• More crucial, the tiny dresses and spiky heels draw your focus to how petite Ms. Wang is, how stark the contrast between her body and the forcefulness she achieves at her instrument. That contrast creates drama. It turns a recital into a performance.” When Yuja played the “Jeunehomme” in the girlish pink dress, that contrast was absent. The sense of a body set in urgent motion by musical imperatives requires that the body not be distractingly clothed. With her usually bared thighs, chest, and back demurely covered by the black-splotched pink fabric, this sense was lost.
  • Yuja’s customary self-presentation as a kind of stripped-down car is, of course, only one way of appearing onstage to artistic advantage.
  • She spoke of leaving Earl Blackburn not regretfully, exactly, but with a kind of cold wisdom about the possible pointlessness of the gesture that people three times her age don’t often achieve. “There was nothing wrong with the old manager. He really built my career. He was really caring. But I was, like, if I don’t make a change, I’ll never make a change. I’m bad at confrontation. So I just did it out of the blue. But nothing much has changed. It’s a little better here and there. But it’s still the same circus.”
Adam Kirsch: Modern life, which we tend to think of as an accelerating series of gains in knowledge, wealth, and power over nature, is predicated on a loss: the loss of contact with the past. Depending on your point of view, this can be seen as either a disinheritance or an emancipation; much of modern politics is determined by which side you take on this question. But it is always disorienting.

"Keeping it Off" / Rivka Galchen
__ The umbilical incision was used to inflate the abdomen by pumping in carbon dioxide, providing a vaulted internal space for the surgeons to work in.
__ Paul Mason, a British man who went from nine hundred and eighty pounds to three hundred and fifty, following a gastric bypass, needed to have some seventy pounds of excess skin removed.

"Street Cred" / Adam Gopnik
  • She was one of three people I have met in a lifetime of meeting people who had an aura of sainthood about them, the others being Iona Opie, the British folklorist who collected children’s rhymes, and I. F. Stone, the independent American journalist. What they had in common was a sort of radiant self-reliance. They could say an obvious thing—that children are citizens of another country, that all governments lie—with the conviction that comes from having really found it out. They spoke for many, because they thought for themselves. Iona Opie made hanging around schoolyards to find small variants in jumping-rope rhymes seem essential to understanding humanity, and Izzy Stone made you feel unpatriotic for not printing your own biweekly page of political commentary. The ability to radiate certainty without condescension, to be both very sure and very simple, is a potent one, and witnessing it in life explains a lot in history that might otherwise be inexplicable—for instance, how a sixteen-year-old girl could lead the French Army to victory. <> Jane Jacobs’s aura was so powerful that it made her, precisely, the St. Joan of the small scale.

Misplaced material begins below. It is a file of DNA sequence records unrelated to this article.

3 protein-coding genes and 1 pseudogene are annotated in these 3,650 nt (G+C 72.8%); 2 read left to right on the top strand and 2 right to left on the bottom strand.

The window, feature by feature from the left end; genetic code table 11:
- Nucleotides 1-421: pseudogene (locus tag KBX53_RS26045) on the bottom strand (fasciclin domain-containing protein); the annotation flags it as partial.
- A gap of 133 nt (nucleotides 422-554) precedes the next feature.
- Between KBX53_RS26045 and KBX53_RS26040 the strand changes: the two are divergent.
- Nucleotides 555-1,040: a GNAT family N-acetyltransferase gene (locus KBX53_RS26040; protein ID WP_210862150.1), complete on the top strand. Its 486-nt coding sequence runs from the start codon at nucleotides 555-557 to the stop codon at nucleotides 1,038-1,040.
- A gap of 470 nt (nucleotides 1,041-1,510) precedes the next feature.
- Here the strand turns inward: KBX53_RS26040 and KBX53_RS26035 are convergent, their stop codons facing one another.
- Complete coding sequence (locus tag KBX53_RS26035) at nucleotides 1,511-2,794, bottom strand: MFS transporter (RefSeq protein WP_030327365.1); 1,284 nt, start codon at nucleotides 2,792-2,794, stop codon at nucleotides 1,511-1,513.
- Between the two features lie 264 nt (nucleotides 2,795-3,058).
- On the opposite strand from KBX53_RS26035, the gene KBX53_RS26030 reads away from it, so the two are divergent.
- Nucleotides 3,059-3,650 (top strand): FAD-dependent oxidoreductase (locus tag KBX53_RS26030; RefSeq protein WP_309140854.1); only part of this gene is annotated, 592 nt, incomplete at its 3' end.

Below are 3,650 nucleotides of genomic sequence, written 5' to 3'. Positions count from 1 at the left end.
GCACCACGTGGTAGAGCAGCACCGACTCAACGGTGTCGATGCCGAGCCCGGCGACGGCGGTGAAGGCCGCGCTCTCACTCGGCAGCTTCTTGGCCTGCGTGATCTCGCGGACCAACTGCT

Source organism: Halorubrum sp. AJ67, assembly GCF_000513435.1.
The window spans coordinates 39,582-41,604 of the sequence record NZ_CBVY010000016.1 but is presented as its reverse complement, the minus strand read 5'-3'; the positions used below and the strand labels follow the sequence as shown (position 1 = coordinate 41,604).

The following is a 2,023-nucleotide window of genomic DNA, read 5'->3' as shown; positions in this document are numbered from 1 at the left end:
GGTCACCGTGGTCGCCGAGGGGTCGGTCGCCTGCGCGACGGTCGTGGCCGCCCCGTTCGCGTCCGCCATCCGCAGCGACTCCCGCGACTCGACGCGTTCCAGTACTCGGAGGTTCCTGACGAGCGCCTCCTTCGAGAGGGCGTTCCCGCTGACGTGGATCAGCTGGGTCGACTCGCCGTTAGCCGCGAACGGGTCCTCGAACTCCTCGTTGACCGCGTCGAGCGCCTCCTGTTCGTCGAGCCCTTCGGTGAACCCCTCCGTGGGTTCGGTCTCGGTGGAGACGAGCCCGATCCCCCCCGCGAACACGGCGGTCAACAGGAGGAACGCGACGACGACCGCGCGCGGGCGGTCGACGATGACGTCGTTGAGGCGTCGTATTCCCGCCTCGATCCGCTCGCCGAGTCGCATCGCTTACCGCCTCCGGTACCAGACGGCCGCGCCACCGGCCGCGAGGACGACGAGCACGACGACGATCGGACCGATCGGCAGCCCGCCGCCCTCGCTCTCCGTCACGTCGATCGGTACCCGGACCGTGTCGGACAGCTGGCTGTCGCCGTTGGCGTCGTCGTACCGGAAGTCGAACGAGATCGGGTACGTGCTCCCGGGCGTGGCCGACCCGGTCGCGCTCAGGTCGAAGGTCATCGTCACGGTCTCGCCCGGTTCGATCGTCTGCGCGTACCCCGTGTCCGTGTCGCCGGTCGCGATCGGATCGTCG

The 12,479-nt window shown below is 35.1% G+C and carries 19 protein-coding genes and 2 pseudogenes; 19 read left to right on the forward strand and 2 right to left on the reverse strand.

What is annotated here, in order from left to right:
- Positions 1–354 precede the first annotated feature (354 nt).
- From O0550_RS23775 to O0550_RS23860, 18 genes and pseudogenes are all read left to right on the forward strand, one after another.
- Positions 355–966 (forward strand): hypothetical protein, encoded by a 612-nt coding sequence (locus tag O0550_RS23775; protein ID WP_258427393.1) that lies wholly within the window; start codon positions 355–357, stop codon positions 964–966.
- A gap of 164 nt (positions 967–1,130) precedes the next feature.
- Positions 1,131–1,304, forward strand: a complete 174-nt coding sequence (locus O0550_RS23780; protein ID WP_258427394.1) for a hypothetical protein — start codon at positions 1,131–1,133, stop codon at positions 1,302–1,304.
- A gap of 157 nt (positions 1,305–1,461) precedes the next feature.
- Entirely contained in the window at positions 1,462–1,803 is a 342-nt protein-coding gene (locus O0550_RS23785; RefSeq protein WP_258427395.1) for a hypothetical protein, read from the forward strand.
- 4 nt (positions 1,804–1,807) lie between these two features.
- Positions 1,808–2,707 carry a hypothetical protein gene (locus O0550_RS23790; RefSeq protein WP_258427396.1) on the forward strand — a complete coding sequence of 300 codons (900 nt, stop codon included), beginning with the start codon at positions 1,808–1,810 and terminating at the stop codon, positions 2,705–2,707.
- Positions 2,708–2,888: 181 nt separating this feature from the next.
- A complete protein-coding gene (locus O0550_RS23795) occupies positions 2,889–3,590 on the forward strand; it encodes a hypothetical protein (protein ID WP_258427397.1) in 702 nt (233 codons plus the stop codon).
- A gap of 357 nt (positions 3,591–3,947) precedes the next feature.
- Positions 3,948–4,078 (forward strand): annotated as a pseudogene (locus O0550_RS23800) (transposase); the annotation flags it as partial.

• The sad truth is that the saints we revere for thinking for themselves almost always end up thinking by themselves. We are disappointed to find that the self-taught are also self-centered, although a moment’s reflection should tell us that you have to be self-centered to become self-taught. (The more easily instructed are busy brushing their teeth, as pledged.)
  • The small ballet of the street depends on the liberty of people to buy where they like, open stores as they choose, live as they please, have the neighbors they like; the demand to have decent housing, and cities that are open to all, means that city governments must build where they can, spend as they have to, zone as they think they ought to, and cut corners where they must. Some basic differences in what’s desirable in human affairs can never be resolved, only reconciled on an episodic and empirical basis, as best we can manage. <> That’s where planning matters and politics counts. Jacobs seldom gives a good account of the place of politics in city-making. Politics for her is Robert Moses telling moms where the expressway should run. Politics is the planners, and exists as an afterthought to the natural order of cities. And it’s true: politics isn’t a self-organizing system. It’s not a ballet. It’s a battle. But it remains essential to reconcile goods, like free streets and fair housing, that will never reconcile themselves.